Call of the Wild Beyond Fishing
By Chris McBeath
By six am, our group of 12 was lined up at the wharf, clad in orange slickers and all-weather jackets, armed with a cooler filled with bait and brimming with vivid, chatty enthusiasm.
"Let's get a move on, they'll be biting soon," shouted our host as he waved a parade of three-man skiffs to the wharf. Loading each one with a pair of passengers, the guide cranked the 55 horsepower engine and sped off into the sunrise. After all, the early bird gets the best catch and at Sonora Resort, fishing is what life is all about.
Located on the island of Sonora amidst some of British Columbia's finest fishing waters, Sonora is a spectacular place.
Created 20 years ago to be one of the best, most exclusive destinations in the world for sport fishing, today, it is arguably just that. And not only because of the salmon. This luxurious wilderness retreat offers deluxe accommodations, first class service and a range of amenities from several hot tubs on semi-private decks, relaxing spa services, swimming, tennis and eco-adventures. There's even a Native Longhouse Convention facility that's ideal for business seminars, group retreats and as a quieter spot for yoga and meditation.
Strange as it may seem, however, I didn't visit Sonora for the fishing. I wanted to explore the surrounding area in a different way, discovering the hidden inlets, craggy shorelines and secluded islands such as the one owned by Dennis Washington. It is crowned with its very own golf course and has been a favourite haunt of Barbra Streisand, Jennifer Anniston, Wayne Gretzky and other celebrities.
Consequently, I boarded a zippy Zodiac for a nature tour that was to rival the best of any National Geographic adventure. A colony of almost thirty harbour seals bobbed in and out of the water as we left the resort's harbour. Later, we came across a mother bear flipping through beachside pebbles for crab and other delicacies.
Her weeks-old cub scampered in between her feet. As we motored on, a solitary Orca whale joined our trail for a while before losing interest in our curious pack the waters called him elsewhere and, as we headed towards a swirling eddy, we came across nine bald-headed eagles perched like solemn sentinels in the branches of a petrified tree which clung defiantly to the rocks. Suddenly, one of the eagles stretched out its wings, lifted its body up into the air and dove headlong towards the water. Within a hair's breadth of the waves, its wings arched out, its feet unfurled and talons sunk into its prey which rose from the sea in a spray of struggle. The salmon writhed for freedom, screaming voicelessly and in vain.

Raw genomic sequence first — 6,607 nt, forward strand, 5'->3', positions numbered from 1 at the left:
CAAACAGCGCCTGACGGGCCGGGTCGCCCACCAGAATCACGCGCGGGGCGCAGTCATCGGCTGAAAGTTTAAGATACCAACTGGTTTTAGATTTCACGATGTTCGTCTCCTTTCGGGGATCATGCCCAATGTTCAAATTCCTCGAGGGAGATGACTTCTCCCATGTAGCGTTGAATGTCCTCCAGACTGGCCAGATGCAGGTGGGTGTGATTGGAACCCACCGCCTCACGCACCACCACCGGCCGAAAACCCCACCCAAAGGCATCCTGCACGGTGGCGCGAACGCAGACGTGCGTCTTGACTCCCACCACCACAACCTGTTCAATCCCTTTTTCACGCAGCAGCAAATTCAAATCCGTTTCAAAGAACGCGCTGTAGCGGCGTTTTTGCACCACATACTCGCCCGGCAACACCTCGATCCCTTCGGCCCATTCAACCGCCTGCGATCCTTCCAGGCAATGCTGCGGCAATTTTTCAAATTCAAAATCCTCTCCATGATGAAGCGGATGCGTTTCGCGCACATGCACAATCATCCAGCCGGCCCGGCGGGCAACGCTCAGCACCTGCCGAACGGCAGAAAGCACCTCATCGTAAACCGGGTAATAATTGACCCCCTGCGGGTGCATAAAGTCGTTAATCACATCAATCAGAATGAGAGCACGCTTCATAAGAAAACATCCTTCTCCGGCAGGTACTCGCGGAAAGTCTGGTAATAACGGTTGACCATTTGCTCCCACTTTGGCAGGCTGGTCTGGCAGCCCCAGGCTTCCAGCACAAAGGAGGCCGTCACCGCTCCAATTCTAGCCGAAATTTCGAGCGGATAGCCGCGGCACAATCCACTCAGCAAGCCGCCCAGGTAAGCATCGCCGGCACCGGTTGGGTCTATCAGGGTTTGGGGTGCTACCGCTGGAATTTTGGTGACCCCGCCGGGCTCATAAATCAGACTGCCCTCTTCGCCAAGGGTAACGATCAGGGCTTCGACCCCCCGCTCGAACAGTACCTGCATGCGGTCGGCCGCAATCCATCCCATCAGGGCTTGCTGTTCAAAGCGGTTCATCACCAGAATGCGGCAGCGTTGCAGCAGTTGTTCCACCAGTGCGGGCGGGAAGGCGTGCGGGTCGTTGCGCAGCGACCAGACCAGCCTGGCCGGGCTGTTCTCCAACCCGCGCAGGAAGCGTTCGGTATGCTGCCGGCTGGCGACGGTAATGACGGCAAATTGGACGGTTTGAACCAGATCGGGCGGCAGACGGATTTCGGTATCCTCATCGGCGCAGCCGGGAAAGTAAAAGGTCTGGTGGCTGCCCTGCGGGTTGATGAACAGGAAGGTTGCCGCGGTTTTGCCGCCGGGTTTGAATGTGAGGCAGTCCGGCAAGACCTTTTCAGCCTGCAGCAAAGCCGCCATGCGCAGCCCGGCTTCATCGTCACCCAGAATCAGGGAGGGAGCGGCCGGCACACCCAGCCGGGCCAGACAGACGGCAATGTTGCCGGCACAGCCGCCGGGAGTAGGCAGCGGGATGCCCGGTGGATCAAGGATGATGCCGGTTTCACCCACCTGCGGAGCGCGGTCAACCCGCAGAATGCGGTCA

We watched, spellbound and barely breathing. Gradually the bird lifted, but its enormous wings moved slower and slower as the tips of every feather strained to catch every breath of wind. The eagle, so proud and gallant only minutes before, began to falter, scarcely strong enough to keep the two in flight. It would rise a few feet only to be brought down again with the weight and thrashing of its prize. Twice the fish brushed the water, renewing its vigour to survive. And twice, the water threatened to engulf them both.
It was an intimate battle of survival - the eagle unable to release its talons from its prey; the fish fighting for life with desperate tenacity.
But in flight, the eagle had the advantage and after labouring across the surf, it reached a rocky promontory. Now on terra firm, the fish lay still and vanquished, and the eagle became a wary sentinel once more.
It had been a mesmerizing sight - the stuff of legends - and the type of natural wonder that has made Sonora such a sought-after destination to experience.
Later, when we joined the fishing folk around Sonora's open air bar and Teppanyaki grill, the morning's enthusiasm had turned to an exhilarated contentment. In between pre-dinner servings of fresh oysters, crab, sushi and margaritas, the stories of fish grew taller. By the time dinner was served, a gourmet feast of goat's cheese salad, rack of lamb and creme brule, my eagle's fish had become larger than a porpoise. And by the close of day, as we counted shooting stars against the blackened sky, we realized the true nature of our catch. Sonora awakens you to experience the soul of the wild at its very best.
If You Go:
in the US and Canada (888) 576-6672
Web site: www.sonoraresort.com
Sonora Resort provides all-inclusive packages which cover return transportation between Vancouver and Sonora by a Harbour Air floatplane, deluxe accommodation, gourmet meals, fully guided fishing and use of all the amenities at the resort. Guide gratuities are discretionary.
Sonora Island is within the Inside Passage of British Columbia
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